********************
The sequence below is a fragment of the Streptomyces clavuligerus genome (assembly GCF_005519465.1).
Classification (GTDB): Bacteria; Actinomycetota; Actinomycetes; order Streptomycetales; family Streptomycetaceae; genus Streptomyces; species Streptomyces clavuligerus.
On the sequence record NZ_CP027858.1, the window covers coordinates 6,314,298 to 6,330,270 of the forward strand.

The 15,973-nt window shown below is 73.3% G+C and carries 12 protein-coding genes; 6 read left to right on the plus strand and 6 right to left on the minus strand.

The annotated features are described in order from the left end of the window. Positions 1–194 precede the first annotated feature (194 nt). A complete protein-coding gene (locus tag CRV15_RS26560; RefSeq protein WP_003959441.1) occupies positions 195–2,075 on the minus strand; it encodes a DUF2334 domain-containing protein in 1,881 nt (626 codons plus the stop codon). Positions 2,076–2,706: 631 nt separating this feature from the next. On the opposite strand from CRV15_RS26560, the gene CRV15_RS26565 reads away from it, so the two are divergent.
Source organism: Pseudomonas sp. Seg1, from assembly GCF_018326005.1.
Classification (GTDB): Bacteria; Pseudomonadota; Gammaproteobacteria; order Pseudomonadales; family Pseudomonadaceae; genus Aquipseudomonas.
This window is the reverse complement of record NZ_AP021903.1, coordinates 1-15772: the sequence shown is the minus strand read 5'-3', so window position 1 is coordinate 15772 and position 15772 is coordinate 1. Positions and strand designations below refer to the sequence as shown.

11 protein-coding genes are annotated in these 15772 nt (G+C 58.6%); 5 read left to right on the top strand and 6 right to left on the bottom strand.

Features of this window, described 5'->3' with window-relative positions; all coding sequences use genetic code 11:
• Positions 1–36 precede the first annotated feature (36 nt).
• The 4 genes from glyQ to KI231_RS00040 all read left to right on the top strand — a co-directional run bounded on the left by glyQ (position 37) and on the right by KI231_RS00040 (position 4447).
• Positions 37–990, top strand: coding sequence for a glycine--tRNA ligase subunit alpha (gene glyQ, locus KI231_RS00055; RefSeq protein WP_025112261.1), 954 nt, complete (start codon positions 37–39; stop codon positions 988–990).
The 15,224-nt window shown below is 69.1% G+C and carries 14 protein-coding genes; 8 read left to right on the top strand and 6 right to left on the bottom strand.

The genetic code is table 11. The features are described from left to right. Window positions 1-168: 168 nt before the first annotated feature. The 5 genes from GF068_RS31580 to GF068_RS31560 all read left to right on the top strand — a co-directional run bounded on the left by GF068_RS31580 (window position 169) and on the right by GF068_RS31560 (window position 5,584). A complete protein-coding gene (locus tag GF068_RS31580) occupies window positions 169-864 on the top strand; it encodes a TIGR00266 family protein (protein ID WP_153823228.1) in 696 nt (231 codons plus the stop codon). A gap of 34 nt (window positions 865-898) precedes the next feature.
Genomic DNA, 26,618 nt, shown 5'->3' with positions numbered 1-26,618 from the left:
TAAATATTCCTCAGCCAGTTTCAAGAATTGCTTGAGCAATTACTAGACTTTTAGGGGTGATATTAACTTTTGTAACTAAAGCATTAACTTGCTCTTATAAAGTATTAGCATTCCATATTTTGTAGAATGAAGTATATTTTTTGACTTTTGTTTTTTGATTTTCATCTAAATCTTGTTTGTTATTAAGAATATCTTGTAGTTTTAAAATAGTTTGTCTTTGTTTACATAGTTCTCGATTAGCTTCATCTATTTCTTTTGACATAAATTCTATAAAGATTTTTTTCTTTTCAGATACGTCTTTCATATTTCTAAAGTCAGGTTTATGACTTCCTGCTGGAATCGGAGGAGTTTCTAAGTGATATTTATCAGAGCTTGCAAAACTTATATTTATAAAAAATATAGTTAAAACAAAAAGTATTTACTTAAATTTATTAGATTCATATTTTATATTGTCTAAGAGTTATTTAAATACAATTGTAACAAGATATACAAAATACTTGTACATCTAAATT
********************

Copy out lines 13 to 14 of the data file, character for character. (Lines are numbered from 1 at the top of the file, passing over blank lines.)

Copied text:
• Positions 37–990, top strand: coding sequence for a glycine--tRNA ligase subunit alpha (gene glyQ, locus KI231_RS00055; RefSeq protein WP_025112261.1), 954 nt, complete (start codon positions 37–39; stop codon positions 988–990).
The 15,224-nt window shown below is 69.1% G+C and carries 14 protein-coding genes; 8 read left to right on the top strand and 6 right to left on the bottom strand.